Saturday, October 18, 2008

The Black McCains

Race is all the sudden more interesting. The McCain campaign doesn't want to talk about it and has asked others not to talk about it, but every two years there's a family reunion of the McCains. They all gather together on the property in Carroll County, MS, purchased in 1851 by John McCain's great grandfather. The property was a plantation and the descendants that gather there, all related to one another, are black and white.

McCain claims his family never owned slaves, but even his own brother Joe attends the reunions.

Lillie McCain, 56, another distant cousin of John McCain who is black, said the Republican presidential nominee is trying to hide his past, and refuses to accept the family’s history.

“After hearing him in 2000 claim his family never owned slaves, I sent him an email,” she recalled. “I told him no matter how much he denies it, it will not make it untrue, and he should accept this and embrace it.”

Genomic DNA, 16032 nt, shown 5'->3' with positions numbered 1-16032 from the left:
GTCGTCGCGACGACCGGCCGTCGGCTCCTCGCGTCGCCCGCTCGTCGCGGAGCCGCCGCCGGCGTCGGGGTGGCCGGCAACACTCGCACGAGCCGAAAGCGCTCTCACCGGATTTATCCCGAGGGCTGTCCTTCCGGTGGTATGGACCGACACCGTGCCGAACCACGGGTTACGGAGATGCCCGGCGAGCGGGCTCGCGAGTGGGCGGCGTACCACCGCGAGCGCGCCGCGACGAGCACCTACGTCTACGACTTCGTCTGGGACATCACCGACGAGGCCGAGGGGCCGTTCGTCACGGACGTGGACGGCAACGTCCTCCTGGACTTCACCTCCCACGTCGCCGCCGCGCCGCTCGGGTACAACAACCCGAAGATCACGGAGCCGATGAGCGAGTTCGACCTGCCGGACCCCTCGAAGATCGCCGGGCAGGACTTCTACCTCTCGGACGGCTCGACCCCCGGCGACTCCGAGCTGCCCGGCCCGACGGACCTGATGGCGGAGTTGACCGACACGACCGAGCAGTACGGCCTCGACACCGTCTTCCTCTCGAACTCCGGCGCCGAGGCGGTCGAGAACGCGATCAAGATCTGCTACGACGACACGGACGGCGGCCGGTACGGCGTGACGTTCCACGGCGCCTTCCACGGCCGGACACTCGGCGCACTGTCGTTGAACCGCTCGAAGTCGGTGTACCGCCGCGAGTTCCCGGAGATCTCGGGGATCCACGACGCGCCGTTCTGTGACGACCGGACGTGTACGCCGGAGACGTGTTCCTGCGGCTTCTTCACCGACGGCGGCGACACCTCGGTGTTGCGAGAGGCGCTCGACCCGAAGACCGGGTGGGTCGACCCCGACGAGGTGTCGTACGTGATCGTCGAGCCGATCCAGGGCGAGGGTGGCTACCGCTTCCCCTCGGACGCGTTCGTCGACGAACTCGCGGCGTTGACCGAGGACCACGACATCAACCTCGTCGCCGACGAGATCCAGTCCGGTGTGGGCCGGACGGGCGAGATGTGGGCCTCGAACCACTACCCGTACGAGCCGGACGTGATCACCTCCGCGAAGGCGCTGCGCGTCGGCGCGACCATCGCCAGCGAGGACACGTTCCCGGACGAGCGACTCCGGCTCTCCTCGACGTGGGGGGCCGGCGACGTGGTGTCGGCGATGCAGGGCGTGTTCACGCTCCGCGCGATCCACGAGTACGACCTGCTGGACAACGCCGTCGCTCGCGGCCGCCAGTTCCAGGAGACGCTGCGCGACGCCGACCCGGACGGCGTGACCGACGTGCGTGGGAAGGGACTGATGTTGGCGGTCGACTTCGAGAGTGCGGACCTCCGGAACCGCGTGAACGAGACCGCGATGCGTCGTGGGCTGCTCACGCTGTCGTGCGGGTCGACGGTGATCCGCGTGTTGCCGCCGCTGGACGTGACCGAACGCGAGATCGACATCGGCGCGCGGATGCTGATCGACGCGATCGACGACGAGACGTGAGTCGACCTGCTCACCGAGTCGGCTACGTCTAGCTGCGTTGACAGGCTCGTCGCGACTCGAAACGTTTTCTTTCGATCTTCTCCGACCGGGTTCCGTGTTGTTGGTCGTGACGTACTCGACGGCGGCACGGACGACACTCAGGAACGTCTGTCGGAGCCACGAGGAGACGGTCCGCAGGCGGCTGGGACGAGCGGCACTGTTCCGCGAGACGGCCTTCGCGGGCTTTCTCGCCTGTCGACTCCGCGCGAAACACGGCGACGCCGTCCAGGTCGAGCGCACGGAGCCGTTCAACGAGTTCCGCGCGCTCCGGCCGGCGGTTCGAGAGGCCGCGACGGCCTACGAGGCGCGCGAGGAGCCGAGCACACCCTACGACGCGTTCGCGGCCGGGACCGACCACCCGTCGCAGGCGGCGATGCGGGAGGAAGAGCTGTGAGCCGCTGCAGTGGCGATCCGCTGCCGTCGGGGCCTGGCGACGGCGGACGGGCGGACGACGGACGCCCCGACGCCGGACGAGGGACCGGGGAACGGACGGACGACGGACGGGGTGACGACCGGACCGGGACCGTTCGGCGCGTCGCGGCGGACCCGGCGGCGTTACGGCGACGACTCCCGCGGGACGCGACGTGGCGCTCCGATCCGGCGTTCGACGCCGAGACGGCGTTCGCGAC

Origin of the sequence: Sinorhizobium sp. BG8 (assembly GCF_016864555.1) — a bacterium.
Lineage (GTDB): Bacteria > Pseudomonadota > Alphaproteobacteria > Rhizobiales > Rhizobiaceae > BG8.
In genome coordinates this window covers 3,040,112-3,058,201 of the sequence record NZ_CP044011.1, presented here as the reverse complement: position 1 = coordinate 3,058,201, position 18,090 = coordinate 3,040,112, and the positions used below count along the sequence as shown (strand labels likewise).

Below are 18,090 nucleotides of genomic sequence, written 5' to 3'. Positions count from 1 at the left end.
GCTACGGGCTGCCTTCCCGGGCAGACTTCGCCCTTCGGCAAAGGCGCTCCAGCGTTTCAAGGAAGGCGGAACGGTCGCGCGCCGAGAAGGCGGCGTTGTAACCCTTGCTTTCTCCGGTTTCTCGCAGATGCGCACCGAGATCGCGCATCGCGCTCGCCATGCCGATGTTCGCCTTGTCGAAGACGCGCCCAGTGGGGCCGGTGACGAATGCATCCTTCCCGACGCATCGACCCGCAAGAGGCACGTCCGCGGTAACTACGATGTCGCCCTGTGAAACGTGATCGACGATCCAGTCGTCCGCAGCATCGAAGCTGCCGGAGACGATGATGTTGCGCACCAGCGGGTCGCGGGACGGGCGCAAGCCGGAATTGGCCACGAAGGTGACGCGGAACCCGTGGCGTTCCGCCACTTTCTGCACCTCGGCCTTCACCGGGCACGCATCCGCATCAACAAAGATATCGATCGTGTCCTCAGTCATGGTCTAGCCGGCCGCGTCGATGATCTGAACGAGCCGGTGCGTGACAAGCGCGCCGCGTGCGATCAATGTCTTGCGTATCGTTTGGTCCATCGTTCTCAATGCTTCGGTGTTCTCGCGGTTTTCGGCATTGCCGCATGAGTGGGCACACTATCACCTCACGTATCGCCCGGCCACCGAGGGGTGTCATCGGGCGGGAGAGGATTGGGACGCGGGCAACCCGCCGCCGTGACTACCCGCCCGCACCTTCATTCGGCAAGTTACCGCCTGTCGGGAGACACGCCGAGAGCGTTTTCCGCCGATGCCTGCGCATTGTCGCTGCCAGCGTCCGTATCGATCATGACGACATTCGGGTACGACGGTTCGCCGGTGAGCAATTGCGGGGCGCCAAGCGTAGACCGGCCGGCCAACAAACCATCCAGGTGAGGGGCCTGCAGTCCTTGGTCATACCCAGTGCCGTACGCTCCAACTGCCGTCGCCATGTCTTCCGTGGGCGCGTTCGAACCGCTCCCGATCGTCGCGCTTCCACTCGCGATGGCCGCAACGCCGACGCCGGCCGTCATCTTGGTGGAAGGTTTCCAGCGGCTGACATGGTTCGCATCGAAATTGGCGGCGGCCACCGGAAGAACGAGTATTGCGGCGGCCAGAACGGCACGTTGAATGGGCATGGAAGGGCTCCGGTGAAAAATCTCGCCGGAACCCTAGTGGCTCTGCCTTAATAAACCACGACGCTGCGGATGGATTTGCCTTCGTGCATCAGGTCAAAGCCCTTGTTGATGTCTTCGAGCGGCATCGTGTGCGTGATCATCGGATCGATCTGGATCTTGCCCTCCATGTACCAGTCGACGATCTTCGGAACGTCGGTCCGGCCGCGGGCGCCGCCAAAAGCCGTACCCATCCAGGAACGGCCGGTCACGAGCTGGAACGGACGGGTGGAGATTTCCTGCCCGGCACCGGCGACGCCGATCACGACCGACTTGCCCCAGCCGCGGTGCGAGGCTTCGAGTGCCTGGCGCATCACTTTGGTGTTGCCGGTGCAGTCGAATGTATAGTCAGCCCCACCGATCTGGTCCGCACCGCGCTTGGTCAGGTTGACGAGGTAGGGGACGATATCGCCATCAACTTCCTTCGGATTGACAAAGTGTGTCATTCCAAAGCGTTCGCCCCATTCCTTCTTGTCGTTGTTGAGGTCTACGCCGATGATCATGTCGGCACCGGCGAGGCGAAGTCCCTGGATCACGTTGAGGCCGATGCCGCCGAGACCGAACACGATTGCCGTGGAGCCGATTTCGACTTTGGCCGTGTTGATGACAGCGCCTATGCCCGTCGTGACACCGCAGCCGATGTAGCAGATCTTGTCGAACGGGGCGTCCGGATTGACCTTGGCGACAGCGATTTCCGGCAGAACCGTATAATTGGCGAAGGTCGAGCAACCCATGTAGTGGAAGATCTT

She said the senator never responded to her email.

The McCain campaign did not respond to repeated questions about John McCain’s black relatives, or about his relatives of both races who support Obama. Pablo Carrillo, a media liaison with the McCain campaign, said the senator was aware of his African-American relatives, but asked the reporter to put his questions into writing, and that someone would get back to him.

After the reporter sent questions in writing, and made repeated follow-up phone calls, neither Sen. McCain nor anyone else from the campaign responded.

It's sad that in an election where race is playing such a huge part, that John McCain can't diffuse these hatreds with a discussion of his own family. He would prefer to live in denial and act as if this family of his does not exist.

I won't delve into McCain's psyche - it's a scary place - but this denial of mixed race relatives fathered by his ancestors hints at the seeds of his arrogance, and the genuine dislike he feels for Obama.

1 comment:

Blaize said...

I laughed. Then I cried. Well, I could have cried.